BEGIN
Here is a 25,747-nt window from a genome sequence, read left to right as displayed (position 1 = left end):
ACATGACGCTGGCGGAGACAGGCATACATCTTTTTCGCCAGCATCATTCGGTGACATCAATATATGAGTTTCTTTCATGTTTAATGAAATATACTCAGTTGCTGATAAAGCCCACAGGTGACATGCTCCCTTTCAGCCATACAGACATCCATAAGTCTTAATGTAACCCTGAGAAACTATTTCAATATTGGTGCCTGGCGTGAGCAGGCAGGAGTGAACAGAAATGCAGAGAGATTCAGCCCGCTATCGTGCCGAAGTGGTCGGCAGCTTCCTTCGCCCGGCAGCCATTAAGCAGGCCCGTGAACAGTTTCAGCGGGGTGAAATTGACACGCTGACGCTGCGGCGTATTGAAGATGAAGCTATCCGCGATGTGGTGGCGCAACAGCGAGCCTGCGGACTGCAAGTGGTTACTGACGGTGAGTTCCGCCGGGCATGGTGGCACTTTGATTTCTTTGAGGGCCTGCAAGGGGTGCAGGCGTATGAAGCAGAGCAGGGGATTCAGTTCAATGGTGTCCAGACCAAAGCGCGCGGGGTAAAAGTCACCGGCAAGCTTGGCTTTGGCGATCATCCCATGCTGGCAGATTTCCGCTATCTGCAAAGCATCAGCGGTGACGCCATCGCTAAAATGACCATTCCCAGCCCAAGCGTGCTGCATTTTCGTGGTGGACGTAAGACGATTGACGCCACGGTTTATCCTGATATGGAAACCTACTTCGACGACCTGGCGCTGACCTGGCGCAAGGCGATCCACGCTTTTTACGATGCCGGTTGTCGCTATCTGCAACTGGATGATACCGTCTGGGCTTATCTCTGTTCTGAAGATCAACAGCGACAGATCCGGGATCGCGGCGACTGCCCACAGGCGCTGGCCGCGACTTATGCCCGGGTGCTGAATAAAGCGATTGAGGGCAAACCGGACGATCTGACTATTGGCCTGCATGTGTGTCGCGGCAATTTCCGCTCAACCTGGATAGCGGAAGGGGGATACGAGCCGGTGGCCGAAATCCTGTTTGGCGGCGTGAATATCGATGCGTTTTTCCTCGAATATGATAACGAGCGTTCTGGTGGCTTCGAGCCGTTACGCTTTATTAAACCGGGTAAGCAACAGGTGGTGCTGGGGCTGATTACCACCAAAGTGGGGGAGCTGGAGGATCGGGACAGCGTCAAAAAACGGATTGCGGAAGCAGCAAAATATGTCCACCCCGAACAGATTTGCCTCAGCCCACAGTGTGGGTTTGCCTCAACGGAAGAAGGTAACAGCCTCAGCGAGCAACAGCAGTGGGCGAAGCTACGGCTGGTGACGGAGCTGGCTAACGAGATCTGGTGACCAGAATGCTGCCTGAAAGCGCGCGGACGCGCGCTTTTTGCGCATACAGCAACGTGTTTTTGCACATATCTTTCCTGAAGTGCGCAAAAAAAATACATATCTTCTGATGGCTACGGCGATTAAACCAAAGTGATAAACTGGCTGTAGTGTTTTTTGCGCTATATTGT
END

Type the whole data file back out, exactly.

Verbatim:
Here is a 25,747-nt window from a genome sequence, read left to right as displayed (position 1 = left end):
ACATGACGCTGGCGGAGACAGGCATACATCTTTTTCGCCAGCATCATTCGGTGACATCAATATATGAGTTTCTTTCATGTTTAATGAAATATACTCAGTTGCTGATAAAGCCCACAGGTGACATGCTCCCTTTCAGCCATACAGACATCCATAAGTCTTAATGTAACCCTGAGAAACTATTTCAATATTGGTGCCTGGCGTGAGCAGGCAGGAGTGAACAGAAATGCAGAGAGATTCAGCCCGCTATCGTGCCGAAGTGGTCGGCAGCTTCCTTCGCCCGGCAGCCATTAAGCAGGCCCGTGAACAGTTTCAGCGGGGTGAAATTGACACGCTGACGCTGCGGCGTATTGAAGATGAAGCTATCCGCGATGTGGTGGCGCAACAGCGAGCCTGCGGACTGCAAGTGGTTACTGACGGTGAGTTCCGCCGGGCATGGTGGCACTTTGATTTCTTTGAGGGCCTGCAAGGGGTGCAGGCGTATGAAGCAGAGCAGGGGATTCAGTTCAATGGTGTCCAGACCAAAGCGCGCGGGGTAAAAGTCACCGGCAAGCTTGGCTTTGGCGATCATCCCATGCTGGCAGATTTCCGCTATCTGCAAAGCATCAGCGGTGACGCCATCGCTAAAATGACCATTCCCAGCCCAAGCGTGCTGCATTTTCGTGGTGGACGTAAGACGATTGACGCCACGGTTTATCCTGATATGGAAACCTACTTCGACGACCTGGCGCTGACCTGGCGCAAGGCGATCCACGCTTTTTACGATGCCGGTTGTCGCTATCTGCAACTGGATGATACCGTCTGGGCTTATCTCTGTTCTGAAGATCAACAGCGACAGATCCGGGATCGCGGCGACTGCCCACAGGCGCTGGCCGCGACTTATGCCCGGGTGCTGAATAAAGCGATTGAGGGCAAACCGGACGATCTGACTATTGGCCTGCATGTGTGTCGCGGCAATTTCCGCTCAACCTGGATAGCGGAAGGGGGATACGAGCCGGTGGCCGAAATCCTGTTTGGCGGCGTGAATATCGATGCGTTTTTCCTCGAATATGATAACGAGCGTTCTGGTGGCTTCGAGCCGTTACGCTTTATTAAACCGGGTAAGCAACAGGTGGTGCTGGGGCTGATTACCACCAAAGTGGGGGAGCTGGAGGATCGGGACAGCGTCAAAAAACGGATTGCGGAAGCAGCAAAATATGTCCACCCCGAACAGATTTGCCTCAGCCCACAGTGTGGGTTTGCCTCAACGGAAGAAGGTAACAGCCTCAGCGAGCAACAGCAGTGGGCGAAGCTACGGCTGGTGACGGAGCTGGCTAACGAGATCTGGTGACCAGAATGCTGCCTGAAAGCGCGCGGACGCGCGCTTTTTGCGCATACAGCAACGTGTTTTTGCACATATCTTTCCTGAAGTGCGCAAAAAAAATACATATCTTCTGATGGCTACGGCGATTAAACCAAAGTGATAAACTGGCTGTAGTGTTTTTTGCGCTATATTGT